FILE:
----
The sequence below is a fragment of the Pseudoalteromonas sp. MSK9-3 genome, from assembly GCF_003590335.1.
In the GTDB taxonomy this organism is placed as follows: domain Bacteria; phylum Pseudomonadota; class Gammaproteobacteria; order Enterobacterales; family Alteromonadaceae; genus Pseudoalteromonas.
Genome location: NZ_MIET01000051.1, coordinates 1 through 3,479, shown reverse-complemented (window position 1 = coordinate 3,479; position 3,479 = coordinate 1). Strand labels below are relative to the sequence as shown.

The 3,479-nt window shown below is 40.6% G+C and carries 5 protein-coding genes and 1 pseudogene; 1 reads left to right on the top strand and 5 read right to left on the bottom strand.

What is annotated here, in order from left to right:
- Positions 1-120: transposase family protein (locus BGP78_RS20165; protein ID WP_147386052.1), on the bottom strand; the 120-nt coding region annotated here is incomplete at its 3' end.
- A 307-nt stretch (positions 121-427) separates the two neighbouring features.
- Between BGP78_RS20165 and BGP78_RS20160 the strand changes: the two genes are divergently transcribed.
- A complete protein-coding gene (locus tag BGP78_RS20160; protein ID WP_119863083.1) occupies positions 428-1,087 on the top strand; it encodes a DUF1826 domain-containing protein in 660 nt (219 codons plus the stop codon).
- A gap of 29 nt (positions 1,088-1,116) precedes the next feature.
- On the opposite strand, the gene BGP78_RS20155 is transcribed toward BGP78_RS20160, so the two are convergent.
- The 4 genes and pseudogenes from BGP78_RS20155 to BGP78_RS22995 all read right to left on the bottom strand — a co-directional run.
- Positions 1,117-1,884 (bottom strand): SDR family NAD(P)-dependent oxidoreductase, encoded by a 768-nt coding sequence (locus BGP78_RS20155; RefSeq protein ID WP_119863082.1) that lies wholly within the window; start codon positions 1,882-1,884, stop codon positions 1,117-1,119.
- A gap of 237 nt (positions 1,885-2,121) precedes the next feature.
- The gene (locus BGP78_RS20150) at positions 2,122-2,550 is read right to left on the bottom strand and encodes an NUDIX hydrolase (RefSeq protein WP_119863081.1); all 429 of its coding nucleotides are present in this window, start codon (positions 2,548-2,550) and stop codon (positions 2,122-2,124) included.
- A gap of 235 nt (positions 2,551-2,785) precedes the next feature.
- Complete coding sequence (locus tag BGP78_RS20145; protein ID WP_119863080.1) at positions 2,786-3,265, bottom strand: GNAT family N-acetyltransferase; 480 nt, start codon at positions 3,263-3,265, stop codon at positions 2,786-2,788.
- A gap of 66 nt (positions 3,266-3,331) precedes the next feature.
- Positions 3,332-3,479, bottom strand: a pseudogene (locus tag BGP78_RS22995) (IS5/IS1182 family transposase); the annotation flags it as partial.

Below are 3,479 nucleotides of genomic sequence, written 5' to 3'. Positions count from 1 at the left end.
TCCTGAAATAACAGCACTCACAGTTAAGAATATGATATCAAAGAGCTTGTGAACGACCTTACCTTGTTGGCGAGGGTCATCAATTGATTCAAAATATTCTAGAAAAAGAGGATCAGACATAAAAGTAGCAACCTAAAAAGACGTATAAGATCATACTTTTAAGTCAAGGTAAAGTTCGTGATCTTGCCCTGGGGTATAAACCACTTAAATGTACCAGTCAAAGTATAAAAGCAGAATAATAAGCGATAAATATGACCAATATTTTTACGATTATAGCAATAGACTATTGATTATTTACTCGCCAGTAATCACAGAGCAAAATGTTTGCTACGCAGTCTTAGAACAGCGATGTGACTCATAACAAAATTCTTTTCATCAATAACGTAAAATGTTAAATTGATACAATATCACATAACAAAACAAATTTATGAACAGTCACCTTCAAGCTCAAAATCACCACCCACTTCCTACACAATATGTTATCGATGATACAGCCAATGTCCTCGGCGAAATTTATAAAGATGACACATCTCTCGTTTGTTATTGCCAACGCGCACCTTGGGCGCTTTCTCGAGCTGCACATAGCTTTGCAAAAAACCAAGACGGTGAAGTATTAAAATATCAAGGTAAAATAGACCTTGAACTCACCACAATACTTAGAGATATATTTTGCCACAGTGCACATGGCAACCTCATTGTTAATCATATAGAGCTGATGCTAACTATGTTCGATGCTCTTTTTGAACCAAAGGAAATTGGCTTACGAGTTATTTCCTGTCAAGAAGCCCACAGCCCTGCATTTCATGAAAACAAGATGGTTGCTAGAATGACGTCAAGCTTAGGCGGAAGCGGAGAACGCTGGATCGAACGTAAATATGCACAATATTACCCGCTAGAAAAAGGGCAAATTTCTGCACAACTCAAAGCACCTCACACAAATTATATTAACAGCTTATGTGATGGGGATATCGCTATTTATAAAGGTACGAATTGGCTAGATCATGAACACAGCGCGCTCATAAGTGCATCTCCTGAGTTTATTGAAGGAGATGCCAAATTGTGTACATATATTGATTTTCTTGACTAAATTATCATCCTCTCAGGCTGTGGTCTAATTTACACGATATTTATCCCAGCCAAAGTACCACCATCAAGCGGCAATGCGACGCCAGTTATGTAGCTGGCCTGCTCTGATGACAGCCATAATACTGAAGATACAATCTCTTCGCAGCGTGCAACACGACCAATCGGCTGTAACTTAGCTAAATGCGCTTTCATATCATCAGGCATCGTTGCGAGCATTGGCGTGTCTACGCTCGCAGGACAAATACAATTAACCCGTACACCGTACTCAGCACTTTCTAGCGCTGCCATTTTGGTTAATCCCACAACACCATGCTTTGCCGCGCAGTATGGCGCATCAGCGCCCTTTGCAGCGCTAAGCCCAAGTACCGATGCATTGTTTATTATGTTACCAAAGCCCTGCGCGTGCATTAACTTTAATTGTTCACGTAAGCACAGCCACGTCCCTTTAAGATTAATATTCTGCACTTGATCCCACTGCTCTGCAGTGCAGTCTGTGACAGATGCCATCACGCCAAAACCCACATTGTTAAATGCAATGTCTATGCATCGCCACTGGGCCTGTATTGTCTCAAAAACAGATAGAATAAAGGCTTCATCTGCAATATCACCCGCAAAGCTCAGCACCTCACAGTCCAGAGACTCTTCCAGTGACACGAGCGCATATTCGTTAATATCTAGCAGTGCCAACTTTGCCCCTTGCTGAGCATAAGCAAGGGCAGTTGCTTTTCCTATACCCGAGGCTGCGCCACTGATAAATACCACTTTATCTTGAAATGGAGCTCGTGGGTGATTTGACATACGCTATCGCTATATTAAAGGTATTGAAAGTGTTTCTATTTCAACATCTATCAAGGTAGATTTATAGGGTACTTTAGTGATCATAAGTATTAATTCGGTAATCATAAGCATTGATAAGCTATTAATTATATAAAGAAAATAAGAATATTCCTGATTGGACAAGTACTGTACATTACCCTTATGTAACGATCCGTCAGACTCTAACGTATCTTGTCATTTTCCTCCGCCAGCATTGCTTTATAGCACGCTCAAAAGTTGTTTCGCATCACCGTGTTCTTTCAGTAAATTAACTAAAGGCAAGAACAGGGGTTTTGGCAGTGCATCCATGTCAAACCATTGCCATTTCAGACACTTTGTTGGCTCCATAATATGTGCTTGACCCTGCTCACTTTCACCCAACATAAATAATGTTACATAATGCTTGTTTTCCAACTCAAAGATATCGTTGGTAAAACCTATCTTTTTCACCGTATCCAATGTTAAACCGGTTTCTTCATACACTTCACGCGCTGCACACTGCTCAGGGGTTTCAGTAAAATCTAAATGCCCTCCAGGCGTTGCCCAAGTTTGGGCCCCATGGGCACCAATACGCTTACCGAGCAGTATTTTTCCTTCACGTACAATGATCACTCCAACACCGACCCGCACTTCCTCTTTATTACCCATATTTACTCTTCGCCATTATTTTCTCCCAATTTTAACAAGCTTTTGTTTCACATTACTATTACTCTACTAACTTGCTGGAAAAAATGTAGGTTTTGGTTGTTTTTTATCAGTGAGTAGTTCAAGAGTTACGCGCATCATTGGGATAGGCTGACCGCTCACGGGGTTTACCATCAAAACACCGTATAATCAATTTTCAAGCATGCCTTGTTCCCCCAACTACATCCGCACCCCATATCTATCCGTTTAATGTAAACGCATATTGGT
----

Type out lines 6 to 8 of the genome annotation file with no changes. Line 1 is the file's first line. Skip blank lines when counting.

- Positions 1-120: transposase family protein (locus BGP78_RS20165; protein ID WP_147386052.1), on the bottom strand; the 120-nt coding region annotated here is incomplete at its 3' end.
- A 307-nt stretch (positions 121-427) separates the two neighbouring features.
- Between BGP78_RS20165 and BGP78_RS20160 the strand changes: the two genes are divergently transcribed.